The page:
Parents learning how to talk to children about digital use, screen time

Experts help parents determine how much screen time is appropriate for children

By Meaghan St Pierre - Producer

CANTON TOWNSHIP, Mich. - It can be a constant struggle for parents to determine how much screen time is OK for their children, which apps to let them use and how to monitor them.

Katey McPherson speaks to parents, educating them on ways to talk to their children about their digital use and screen time.

"We're all in this device dance, and it's ruining relationships with our kids," McPherson said.

McPherson, an associate with Erca Group Inc., says it can be an us-versus-them battle with our children and their devices.

This is an example she gave during a recent presentation at Canton High School:

"Here's your phone, your 11th or 12th birthday.  Oh, you hit your sister, give me your phone.  Oh, I'm really tired after work, here's your phone back. Oh, you didn't do very well on your math paper, give me your phone. We've created this pawn in our parenting game, and we are exhausting ourselves," McPherson said.

McPherson said in the middle of that dance, we continue to lose the relationship with our children.

"When stakes are really high -- when someone asks them to vape in the bathroom, when someone asks them out on a date and tries something that your child is not ready for, when someone offers them drugs or alcohol -- they're not going to come to you, because they've been dancing with you for so long they don't trust you," McPherson said.

Her advice to parents is to have no surprises for your child. Set boundaries from the beginning and do it together.

"Sitting down and saying, 'What do you think the reasonable boundary around device use is? You're a really good kid, you play sports, you're moving your body, you're getting good grades, how many hours do you think you should have?" McPherson said.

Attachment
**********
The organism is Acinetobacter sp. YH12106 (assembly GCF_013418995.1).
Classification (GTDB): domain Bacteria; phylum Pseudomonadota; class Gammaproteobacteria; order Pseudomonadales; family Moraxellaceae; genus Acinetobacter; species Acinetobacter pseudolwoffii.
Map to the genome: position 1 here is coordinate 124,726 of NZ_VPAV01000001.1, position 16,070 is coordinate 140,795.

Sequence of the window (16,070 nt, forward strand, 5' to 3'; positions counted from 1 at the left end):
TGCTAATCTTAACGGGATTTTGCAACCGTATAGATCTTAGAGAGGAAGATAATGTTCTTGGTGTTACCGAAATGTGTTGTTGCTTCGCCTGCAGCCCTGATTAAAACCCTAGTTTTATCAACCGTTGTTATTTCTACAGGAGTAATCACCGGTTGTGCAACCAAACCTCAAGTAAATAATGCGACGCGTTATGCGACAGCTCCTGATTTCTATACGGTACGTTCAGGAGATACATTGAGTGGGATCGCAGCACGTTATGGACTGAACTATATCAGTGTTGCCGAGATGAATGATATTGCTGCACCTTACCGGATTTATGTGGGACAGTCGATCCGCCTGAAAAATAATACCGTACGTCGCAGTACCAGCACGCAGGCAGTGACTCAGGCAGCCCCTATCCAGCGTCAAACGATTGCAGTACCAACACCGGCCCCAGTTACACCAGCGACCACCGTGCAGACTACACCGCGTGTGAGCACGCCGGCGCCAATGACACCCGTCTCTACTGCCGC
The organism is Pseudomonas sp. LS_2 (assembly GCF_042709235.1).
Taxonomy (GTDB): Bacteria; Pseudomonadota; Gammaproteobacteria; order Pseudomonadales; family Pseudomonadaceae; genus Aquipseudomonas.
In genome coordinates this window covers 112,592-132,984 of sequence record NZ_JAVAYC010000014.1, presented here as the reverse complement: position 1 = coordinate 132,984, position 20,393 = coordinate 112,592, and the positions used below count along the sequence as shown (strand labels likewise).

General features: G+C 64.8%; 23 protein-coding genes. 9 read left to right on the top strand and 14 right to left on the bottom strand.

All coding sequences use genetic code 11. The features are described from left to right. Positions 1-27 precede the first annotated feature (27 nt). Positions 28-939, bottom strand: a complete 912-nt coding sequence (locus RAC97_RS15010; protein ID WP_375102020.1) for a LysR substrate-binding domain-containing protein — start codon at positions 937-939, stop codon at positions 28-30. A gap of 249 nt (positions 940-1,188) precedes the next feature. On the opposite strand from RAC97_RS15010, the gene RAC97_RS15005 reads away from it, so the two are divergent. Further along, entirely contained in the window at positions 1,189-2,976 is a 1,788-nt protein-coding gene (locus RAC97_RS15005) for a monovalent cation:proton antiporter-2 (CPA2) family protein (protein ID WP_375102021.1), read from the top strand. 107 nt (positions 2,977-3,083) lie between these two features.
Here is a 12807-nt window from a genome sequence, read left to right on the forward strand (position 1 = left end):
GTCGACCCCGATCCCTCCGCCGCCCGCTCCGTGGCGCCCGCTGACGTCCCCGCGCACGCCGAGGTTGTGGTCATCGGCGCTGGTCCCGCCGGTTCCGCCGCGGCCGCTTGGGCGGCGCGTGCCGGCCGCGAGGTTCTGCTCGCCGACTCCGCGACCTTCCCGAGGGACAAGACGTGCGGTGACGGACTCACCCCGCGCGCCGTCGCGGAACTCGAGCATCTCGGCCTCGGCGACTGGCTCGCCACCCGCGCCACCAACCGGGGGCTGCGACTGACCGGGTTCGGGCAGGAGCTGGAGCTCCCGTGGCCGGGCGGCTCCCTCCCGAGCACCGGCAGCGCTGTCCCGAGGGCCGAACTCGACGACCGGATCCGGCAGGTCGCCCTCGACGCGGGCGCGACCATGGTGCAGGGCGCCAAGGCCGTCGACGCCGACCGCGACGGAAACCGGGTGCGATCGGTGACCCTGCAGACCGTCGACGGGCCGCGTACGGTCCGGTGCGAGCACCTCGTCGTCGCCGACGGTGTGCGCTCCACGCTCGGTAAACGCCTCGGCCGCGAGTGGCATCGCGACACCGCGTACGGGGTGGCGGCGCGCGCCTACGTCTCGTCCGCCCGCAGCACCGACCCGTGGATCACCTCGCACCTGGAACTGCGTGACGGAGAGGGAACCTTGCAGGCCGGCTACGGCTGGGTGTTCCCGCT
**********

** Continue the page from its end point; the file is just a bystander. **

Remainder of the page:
Once you agree upon a time limit, use a timer to make sure everyone follows it.

Also, remember it's your device.

"I always advise not to surprise your kids that technically your kids are borrowing this phone. You’re paying for it; it's under your roof and your supervision," McPherson said. "I'm a huge fan of no surprise;, that this is a tandem effort and we're in this together."

When a child breaks a rule or crosses a boundary, have consequences.

Do research, know what apps are out there and check what they're doing and saying on those apps.

McPherson recommends the following free apps to help monitor a child's device:

McPherson said these apps will tell parents what they want to know. They can grant access, block access, let them read deleted texts, and give information on usage and how long a child is on the phone.

She says smartsocial.com is a good website that has tutorials to set up parental controls and explains popular platforms and apps, including YouTube and SnapChat, and why kids want to be on them.

Common Sense Media is also a good resource for parents on setting limits, reviews and safety.

McPherson also recommends no devices in bedroom at night when children should be sleeping.

She also says parents should spend time with children on technology.

"I think really joining your kids in whatever they are doing, whether it is an educational game, getting into the 'Fortnight' video game and really checking out what is so fascinating," McPherson said.  "Also looking for, again, 'How do we use it for your future? What are some things that you can start doing?  You can use Twitter and Instagram to really start building a strong presence online so when those colleges and employers look for you, not only do you have a presence but it's shiny and responsible.'"

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